A secret homebirth

Excerpted from Sheri Menelli’s book Journey into Motherhood: Inspirational Stories of Natural Birth. For more stories go to https://smenelli.wordpress.com

A Secret Home Birth
By Gina Kennedy

MY HUSBAND ROB and I have three children, all born naturally. During our first pregnancy, we knew we wanted to have our baby naturally, but we had no one to turn to for support or advice. My mom could barely remember giving birth in the 1960s. She said she had been so drugged, she hardly knew her own name! In the 1980s, my older sister had a C-section because her baby was breech. She went on to have two VBACs (vaginal birth after cesarean), but not without anesthesia. In speaking to other parents that we knew, we had not come across anyone who had a natural birth. It was frightening for me to realize that I was attempting to do something that had not been done by anyone familiar to me.

I began to read everything I could about natural childbirth. It may sound extreme, but in 1995, choosing to have a natural birth was a bit of a battle. My husband and I found that there was not much of a support system in place for women who wanted to give birth naturally; you had to work hard for it. We had to listen to our elders say, “Just take the drugs, why put yourself through all that pain?” They honestly believed that the drugs were harmless.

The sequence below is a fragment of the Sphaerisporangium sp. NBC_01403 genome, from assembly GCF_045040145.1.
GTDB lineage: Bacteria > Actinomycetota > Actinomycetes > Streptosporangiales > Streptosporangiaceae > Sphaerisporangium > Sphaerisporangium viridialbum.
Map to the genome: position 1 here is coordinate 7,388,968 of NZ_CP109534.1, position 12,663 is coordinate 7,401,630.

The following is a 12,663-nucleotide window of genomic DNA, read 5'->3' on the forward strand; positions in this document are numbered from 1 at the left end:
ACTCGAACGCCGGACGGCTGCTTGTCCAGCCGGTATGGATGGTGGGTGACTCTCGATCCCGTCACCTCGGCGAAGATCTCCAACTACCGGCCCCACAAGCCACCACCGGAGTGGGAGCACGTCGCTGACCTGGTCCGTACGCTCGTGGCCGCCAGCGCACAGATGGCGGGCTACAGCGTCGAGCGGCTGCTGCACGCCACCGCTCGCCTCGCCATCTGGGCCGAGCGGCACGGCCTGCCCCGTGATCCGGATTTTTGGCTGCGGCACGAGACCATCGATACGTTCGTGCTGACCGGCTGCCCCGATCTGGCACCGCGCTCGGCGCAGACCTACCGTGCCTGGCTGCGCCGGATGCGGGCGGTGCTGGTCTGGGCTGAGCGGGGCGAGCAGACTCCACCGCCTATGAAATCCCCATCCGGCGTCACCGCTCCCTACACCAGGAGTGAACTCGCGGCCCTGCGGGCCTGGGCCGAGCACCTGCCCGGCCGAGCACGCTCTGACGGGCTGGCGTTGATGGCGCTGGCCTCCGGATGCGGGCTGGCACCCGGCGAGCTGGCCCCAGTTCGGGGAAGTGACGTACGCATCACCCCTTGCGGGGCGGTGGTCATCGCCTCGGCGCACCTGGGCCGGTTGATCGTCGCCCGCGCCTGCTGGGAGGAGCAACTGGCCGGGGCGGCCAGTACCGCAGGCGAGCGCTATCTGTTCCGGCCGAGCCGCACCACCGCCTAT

Today, a few clicks on the Internet will teach you that the drug in an epidural may be just a few molecules away from crack cocaine! We had to deal with many ignorant people who would ask us, “What is a midwife?” In the next sentence, they would be lecturing us on why we really should use a doctor to have a baby, when they didn’t even know that most midwives have more hours and training in birth than obstetricians.

Our first two children were born at a birth center in Pennsylvania, where the staff included midwives with an obstetrician on call who could assist if circumstances led you to deliver at the hospital across the street. It was a great facility, with four bedroom suites decorated much like a home. In the corner of each suite was a large tub for anyone who wanted to labor in warm water. In the lobby area, there was a nice living room with a full kitchen, a play area for children, and plenty of room for siblings and grandparents to be together while waiting for the arrival of their newest family member. They even had great flags that announced “It’s a Girl!” or “It’s a Boy!” for the proud siblings to display on a special pole outside the building. It was the perfect setting for us to birth our babies.